Yet despite this trend, many women still face disadvantages, and Singapore should strengthen its laws to address unfair employment practices. The White Paper also proposes that the Tripartite Guidelines on Fair Employment Practices which protects victims of sexual assault in the workplace to be enshrined into the law. It will protect the confidentiality of those who come forward and protect them from retaliation, and require workplaces to put in place grievance handling processes.
The government also aims to create a workplace environment in where employees feel that it is acceptable to request flexible work arrangements, while maintaining the employers’ prerogative to accept or reject requests based on their business needs.
The White Paper also seeks to recognise the contributions of caregivers and support their efforts. It is proposing that the Home Caregiving Grant should be doubled from $200 to $400 for lower-income households.
Lillian Mary Nabulime’s “Mortar and the Pestle” via The East African
Eight Ugandan artists are holding a month-long art exhibition titled "Njabala: This is not How" at the Makerere Art Gallery in Kampala. The art exhibition shines a light on the patriarchal Ugandan society that defines a woman’s body through virginity and infertility.
Lilian Mary Nabulime’s work "Mortar and Pestle (2002-2004)" is metaphorical, as a sculpture made of wood and copper with concave and convex copper objects symbolizing male and female genitalia to enhance the composition.
The artworks reflects on the themes of memory, love, womanhood, and activism.
Pamela Enyonu’s "Stella’s Goat (of Hymen Husbandry and Such)" is a tongue-in-cheek critique of patriarchy’s obsession with virginity. It shows a young boy with a goat lying on the seat behind him.
Among the Baganda, when the bride is proved to be a virgin, her brother is gifted a goat as a token of appreciation for preserving her virginity. Both virginity and a goat are referred to by the same word “embuzi”.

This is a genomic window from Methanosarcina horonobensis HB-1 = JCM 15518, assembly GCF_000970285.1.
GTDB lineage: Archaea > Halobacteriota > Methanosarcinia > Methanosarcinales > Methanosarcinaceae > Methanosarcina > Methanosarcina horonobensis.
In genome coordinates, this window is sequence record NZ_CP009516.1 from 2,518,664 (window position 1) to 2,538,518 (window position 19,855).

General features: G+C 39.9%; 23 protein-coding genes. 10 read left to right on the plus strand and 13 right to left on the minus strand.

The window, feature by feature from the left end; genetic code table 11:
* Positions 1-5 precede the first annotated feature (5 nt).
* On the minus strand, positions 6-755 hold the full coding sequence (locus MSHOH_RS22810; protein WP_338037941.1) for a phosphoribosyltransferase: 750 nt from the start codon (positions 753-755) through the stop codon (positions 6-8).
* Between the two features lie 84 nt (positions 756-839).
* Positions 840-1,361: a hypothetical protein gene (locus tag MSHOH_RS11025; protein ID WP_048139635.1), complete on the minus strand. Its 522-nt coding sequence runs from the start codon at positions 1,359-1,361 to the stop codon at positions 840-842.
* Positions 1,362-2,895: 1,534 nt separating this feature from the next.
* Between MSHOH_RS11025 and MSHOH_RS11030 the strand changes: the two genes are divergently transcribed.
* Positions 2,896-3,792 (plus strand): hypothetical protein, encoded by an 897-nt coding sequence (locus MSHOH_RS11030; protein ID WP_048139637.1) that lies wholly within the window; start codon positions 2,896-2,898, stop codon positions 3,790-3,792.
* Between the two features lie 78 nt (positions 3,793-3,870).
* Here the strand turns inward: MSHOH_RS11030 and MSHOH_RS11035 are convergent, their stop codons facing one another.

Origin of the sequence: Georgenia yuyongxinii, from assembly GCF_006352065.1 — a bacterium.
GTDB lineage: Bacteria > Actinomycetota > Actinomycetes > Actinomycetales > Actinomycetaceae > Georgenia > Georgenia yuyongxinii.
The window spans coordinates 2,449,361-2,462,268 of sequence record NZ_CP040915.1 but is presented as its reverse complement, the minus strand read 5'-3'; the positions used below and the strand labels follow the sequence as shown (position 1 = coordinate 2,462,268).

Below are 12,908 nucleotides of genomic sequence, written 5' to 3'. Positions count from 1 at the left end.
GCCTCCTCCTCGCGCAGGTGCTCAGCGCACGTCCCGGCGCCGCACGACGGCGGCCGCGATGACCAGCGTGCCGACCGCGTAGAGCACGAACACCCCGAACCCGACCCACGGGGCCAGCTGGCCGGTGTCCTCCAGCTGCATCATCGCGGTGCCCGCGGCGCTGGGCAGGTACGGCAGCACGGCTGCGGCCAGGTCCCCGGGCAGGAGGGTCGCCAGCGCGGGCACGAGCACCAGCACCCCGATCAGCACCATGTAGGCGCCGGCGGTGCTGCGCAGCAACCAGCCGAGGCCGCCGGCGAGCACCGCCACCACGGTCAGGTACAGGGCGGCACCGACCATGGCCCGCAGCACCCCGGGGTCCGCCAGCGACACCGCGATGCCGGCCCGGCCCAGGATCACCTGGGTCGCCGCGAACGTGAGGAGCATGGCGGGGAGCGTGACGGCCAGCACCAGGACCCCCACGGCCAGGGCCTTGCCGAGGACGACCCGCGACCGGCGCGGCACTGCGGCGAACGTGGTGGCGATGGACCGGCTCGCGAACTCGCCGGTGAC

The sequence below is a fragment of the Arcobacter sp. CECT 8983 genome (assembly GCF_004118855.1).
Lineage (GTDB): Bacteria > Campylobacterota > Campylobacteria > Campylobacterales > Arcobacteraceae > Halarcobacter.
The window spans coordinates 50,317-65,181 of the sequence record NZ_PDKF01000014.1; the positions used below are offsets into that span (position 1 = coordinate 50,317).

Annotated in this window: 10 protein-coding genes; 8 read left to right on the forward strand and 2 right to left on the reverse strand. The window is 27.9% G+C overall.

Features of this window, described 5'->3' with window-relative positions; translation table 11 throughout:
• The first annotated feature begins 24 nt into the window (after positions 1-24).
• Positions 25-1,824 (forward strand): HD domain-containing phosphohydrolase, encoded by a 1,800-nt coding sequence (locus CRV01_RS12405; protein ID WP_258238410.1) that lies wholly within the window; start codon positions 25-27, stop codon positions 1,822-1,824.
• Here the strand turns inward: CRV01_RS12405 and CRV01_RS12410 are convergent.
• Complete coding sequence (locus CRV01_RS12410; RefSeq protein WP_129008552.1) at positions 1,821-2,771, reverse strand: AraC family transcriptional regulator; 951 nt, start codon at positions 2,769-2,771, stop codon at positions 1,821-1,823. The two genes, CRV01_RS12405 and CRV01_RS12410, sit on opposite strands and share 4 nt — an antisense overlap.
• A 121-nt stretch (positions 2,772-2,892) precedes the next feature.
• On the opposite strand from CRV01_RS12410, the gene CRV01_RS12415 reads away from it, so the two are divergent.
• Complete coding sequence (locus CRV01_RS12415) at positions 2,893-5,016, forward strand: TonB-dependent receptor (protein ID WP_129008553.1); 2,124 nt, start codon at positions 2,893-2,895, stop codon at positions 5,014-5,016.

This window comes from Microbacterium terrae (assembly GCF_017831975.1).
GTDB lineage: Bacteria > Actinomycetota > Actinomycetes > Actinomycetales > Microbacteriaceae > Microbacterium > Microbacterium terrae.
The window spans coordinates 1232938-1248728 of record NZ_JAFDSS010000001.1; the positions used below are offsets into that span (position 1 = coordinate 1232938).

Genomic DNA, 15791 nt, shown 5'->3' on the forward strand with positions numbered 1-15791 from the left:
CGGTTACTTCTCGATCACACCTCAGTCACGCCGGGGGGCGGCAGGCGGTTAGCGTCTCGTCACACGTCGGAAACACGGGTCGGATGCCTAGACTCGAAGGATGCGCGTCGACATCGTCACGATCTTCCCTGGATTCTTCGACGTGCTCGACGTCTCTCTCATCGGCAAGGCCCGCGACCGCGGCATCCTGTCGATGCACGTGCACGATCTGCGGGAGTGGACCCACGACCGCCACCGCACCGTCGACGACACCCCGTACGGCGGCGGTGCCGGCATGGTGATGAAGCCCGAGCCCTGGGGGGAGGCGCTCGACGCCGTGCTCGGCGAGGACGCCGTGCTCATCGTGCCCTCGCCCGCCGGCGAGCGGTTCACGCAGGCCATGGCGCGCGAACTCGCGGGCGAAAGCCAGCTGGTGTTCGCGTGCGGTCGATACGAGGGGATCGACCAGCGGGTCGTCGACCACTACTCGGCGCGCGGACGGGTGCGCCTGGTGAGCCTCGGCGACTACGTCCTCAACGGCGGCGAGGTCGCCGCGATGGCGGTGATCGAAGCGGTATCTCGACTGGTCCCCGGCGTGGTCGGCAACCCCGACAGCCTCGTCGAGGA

Andreu Immaculate Mali is exhibiting two works that complement each other, "Lord", a mixed-media installation, and "Silence in Dance", a five-minute video.
Lord is a wooden bed with razor blades inserted through a mattress, imagining the pain of sexual abuse, often experienced in silence.
The story of Njabala is a perfect illustration of how Ugandan society has and continues to use myth and storytelling to reinforce toxic culture, especially where women are concerned. - Martha Kazungu
The exhibition, which was curated by Martha Kazungu and funded by the AHRC (Arts and Humanities Research Council) Global Challenges Research Fund, will run until April 9.
Newcastle University (England) and Makerere University are the project partners.
Jana Kortam (she/they) is a sociology and feminist and gender studies student at the University of Ottawa. They are experienced at advocating against gender-based inequality especially in the SWANA community. They are actively engaging with intersectional feminist ideologies in order to radically smash the patriarchal supremacist society.
She believes that in order to be able to achieve justice, we must offer a microphone for minority voices unheard rather than narrate their stories for them.